I decided to conjure up all my childhood influences. The many shows from Disney Afternoon in the ’90s, Disney movies, Looney Tunes, Tom and Jerry, the original TMNT, Sonic SatAM, and even “Transformers;” an abundance of the shows I watched featured anthropomorphic characters. Then I realized I needed to find the artists that drew some of these great characters, so the first one I researched and decided to work from was Glen Keane. Some other influences were Chuck Jones, Brad Bird, and Tom Bancroft to name a few.
From the beginning of 2014 to mid-2017, I worked tirelessly on improving my art skills, world-building, character design, etc. I knew I had a lot of catching up to do since I lost nearly two decades of art experience. The plot, characters, and world went through many iterations, but I eventually landed on Ion Valley, a utopia in a dystopian world.
I asked myself “what type of place would I like to live in” or another way of asking “where’s a cool place people would want to go?”
I knew I wanted a place of beauty with fantasy elements and technology, but I didn’t want it to be present-day Earth or have hindrances that I believe can negatively affect classic stories, like cellphones, internet, social media, etc. This is why I gravitated to the retro-future aesthetic. In my opinion, when characters live in a world where they are forced to have physical interactions, you tend to get more interesting experiences.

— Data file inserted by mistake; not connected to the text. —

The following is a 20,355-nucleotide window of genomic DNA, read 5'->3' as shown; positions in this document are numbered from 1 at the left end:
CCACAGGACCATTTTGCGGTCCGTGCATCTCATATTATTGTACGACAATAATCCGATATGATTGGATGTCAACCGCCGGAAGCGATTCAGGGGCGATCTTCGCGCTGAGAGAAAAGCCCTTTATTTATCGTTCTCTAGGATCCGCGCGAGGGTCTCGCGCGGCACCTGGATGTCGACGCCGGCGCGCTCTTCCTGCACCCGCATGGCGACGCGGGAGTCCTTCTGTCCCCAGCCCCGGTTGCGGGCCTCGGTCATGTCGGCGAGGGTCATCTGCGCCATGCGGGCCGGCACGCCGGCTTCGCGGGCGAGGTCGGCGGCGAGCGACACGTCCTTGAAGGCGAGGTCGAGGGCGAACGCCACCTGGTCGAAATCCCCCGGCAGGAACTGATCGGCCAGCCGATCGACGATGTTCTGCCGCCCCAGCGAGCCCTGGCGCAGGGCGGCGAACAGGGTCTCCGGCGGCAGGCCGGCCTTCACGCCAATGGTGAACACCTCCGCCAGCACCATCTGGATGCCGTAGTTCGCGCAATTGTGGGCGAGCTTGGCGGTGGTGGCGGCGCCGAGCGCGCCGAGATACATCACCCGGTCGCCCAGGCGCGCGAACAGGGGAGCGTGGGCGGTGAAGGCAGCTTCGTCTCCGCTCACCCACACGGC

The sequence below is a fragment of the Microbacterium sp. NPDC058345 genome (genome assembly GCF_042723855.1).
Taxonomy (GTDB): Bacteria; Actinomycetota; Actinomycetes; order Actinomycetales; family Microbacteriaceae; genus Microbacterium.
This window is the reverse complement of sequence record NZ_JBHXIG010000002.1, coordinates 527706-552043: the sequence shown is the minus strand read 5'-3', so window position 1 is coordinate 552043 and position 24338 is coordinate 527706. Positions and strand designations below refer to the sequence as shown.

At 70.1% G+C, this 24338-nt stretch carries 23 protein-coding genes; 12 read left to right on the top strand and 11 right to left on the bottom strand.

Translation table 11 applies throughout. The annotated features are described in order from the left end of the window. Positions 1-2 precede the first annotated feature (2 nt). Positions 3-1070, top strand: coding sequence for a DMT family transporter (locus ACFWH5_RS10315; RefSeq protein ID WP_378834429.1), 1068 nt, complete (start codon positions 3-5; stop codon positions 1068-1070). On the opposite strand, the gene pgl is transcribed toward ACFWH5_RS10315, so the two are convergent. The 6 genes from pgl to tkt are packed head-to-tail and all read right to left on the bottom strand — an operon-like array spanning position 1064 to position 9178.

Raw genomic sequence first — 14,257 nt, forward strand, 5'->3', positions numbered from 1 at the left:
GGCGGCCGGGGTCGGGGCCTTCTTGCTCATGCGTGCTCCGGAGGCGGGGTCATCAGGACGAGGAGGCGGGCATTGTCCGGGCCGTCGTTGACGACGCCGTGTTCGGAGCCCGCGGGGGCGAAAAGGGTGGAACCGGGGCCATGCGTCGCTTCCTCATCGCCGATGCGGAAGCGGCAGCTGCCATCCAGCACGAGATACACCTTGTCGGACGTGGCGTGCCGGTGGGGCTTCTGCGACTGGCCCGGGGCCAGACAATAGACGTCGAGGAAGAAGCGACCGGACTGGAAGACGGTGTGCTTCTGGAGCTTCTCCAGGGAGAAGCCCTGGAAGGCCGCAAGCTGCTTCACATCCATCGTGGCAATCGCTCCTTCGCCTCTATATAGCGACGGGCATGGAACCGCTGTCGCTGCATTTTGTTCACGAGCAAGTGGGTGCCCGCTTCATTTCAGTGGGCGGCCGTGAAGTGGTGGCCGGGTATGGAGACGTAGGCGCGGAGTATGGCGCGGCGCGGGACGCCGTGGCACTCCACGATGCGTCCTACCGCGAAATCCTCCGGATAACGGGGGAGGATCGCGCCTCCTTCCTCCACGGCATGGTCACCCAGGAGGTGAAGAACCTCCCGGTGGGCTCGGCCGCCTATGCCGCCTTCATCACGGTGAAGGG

I’d like to think of the environment of Ion Valley as a character like Hogwarts, Middle Earth, or Hill Valley (I’m a huge BTTF fan). It has its own character, culture, personality, and lore. The project title was called Cloud 9 but eventually landed on Cashmere Sky, being a play on the geographical location, luxury, and the last name of the protagonists.
I will also add that Final Fantasy was a big inspiration on the inclusion of airships, though with a much more modern flair. They’re treated similar to flying cars with design aesthetics between World War II fighter planes, exotic cars, and Formula 1 racers.
SPM: How did you first find out about solarpunk and what drew you to it?